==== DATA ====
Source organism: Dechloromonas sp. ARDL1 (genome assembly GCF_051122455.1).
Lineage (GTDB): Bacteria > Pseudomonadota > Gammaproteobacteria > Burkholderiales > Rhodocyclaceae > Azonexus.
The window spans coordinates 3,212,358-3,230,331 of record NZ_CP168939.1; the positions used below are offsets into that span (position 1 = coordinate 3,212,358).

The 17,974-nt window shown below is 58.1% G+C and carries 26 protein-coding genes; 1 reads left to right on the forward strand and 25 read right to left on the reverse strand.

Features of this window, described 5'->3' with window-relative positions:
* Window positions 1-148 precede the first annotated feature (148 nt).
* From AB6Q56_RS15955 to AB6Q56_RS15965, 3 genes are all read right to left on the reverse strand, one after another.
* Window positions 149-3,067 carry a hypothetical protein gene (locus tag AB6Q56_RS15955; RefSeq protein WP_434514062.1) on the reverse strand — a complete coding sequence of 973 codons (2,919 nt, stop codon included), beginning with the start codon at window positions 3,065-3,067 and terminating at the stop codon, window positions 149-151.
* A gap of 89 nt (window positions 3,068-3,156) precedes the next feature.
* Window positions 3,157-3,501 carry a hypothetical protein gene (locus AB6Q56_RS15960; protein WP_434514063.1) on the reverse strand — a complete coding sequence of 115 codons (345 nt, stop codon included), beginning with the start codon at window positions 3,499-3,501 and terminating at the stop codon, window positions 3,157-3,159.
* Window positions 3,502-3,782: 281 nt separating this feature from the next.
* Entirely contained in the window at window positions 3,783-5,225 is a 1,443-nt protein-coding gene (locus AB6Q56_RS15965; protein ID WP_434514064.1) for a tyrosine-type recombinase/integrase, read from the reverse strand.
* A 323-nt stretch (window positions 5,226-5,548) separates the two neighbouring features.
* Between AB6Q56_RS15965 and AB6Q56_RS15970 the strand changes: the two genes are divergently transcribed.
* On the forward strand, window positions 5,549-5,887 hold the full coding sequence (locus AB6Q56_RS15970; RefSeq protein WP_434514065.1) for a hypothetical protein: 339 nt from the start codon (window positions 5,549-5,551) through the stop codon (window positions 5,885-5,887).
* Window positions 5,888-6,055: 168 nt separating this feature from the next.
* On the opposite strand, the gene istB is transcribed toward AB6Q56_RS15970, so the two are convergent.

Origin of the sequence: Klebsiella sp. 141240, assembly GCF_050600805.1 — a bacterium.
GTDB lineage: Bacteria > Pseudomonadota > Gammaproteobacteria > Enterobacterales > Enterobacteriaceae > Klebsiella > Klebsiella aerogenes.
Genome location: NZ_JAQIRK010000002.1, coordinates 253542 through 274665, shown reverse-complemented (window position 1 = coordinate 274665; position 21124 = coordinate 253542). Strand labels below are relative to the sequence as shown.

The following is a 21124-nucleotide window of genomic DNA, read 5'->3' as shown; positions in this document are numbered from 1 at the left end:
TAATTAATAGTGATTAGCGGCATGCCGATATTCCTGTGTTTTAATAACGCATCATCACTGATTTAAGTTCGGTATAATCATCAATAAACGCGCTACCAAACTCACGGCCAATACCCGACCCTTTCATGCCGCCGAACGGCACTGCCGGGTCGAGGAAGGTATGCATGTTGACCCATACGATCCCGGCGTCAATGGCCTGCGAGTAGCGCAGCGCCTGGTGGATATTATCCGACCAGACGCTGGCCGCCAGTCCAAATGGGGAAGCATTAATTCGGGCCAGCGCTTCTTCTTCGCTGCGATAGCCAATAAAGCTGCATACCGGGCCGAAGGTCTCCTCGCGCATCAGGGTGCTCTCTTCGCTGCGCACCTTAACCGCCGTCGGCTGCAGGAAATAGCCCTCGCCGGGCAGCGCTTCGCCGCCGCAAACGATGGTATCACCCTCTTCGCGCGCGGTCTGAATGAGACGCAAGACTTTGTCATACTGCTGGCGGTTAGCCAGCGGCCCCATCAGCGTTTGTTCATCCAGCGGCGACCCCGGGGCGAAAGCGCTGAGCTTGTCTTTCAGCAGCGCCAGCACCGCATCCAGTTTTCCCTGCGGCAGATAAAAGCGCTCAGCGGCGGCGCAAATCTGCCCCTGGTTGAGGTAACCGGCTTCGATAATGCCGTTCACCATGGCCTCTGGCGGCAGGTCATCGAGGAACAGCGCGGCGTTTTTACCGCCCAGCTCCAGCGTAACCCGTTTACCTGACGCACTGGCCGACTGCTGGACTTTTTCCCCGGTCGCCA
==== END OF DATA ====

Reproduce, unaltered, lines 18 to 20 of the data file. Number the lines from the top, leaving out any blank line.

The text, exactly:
Origin of the sequence: Klebsiella sp. 141240, assembly GCF_050600805.1 — a bacterium.
GTDB lineage: Bacteria > Pseudomonadota > Gammaproteobacteria > Enterobacterales > Enterobacteriaceae > Klebsiella > Klebsiella aerogenes.
Genome location: NZ_JAQIRK010000002.1, coordinates 253542 through 274665, shown reverse-complemented (window position 1 = coordinate 274665; position 21124 = coordinate 253542). Strand labels below are relative to the sequence as shown.